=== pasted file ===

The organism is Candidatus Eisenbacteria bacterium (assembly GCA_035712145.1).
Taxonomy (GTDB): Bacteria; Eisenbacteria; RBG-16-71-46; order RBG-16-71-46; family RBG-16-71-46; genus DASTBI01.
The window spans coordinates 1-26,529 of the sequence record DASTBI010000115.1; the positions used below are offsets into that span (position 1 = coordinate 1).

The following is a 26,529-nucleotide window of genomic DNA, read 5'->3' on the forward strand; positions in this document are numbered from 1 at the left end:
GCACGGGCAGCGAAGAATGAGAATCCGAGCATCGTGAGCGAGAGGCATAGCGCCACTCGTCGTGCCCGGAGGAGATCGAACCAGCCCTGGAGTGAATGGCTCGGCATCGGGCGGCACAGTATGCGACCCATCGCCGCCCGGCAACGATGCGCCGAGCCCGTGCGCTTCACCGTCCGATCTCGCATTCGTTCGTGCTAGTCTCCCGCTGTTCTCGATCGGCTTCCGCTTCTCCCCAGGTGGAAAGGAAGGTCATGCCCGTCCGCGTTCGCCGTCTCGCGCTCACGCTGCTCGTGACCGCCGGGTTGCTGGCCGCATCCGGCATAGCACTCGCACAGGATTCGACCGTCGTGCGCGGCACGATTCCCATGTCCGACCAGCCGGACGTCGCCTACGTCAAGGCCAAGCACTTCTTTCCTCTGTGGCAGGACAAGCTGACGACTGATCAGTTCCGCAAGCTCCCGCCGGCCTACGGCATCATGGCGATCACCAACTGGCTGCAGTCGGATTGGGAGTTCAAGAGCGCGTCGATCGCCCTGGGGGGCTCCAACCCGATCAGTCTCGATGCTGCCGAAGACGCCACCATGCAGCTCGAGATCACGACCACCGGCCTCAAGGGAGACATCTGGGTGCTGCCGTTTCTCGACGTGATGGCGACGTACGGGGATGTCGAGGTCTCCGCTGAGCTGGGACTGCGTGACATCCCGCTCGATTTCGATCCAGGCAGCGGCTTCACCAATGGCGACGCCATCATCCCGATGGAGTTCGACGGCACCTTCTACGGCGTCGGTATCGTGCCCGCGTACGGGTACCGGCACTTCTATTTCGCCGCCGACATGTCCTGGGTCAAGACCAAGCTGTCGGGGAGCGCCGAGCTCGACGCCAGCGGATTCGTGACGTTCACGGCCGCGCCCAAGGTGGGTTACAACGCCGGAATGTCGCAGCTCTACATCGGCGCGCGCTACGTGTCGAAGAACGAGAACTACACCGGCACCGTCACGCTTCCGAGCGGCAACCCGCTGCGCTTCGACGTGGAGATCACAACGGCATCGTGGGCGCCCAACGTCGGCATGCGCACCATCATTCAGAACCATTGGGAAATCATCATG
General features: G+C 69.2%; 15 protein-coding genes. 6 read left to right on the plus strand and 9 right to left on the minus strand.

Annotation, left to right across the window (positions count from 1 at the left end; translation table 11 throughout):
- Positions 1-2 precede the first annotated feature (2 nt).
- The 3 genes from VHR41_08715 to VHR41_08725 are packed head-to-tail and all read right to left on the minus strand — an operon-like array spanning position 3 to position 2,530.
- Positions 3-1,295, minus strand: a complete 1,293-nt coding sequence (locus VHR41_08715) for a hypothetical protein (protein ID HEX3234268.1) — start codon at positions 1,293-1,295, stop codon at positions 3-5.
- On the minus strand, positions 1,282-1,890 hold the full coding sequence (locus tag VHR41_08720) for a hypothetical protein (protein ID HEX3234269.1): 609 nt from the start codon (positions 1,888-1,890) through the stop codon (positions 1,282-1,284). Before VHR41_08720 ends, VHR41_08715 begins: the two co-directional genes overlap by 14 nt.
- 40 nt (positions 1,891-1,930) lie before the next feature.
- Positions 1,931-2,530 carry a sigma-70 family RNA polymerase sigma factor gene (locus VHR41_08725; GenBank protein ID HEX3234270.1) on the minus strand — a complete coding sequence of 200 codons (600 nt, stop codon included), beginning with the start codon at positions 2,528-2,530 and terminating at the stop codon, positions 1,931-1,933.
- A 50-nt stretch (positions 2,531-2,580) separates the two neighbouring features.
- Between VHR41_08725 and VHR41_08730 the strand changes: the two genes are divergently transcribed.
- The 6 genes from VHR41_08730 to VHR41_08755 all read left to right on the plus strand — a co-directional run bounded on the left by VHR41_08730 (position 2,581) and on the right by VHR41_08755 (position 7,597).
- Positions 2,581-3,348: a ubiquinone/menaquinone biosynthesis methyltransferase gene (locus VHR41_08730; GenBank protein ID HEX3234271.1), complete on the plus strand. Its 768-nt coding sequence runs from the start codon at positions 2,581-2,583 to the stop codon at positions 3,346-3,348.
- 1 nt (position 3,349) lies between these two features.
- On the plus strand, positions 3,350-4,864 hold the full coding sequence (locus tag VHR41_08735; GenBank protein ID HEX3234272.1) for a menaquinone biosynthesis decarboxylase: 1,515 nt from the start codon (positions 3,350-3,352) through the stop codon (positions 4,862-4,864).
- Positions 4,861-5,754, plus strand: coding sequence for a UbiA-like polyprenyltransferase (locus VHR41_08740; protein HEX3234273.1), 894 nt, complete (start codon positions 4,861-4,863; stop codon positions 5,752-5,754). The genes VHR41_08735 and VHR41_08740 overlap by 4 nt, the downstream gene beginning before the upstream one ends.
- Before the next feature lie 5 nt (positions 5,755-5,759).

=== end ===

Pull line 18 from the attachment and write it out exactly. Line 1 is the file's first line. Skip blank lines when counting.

- 1 nt (position 3,349) lies between these two features.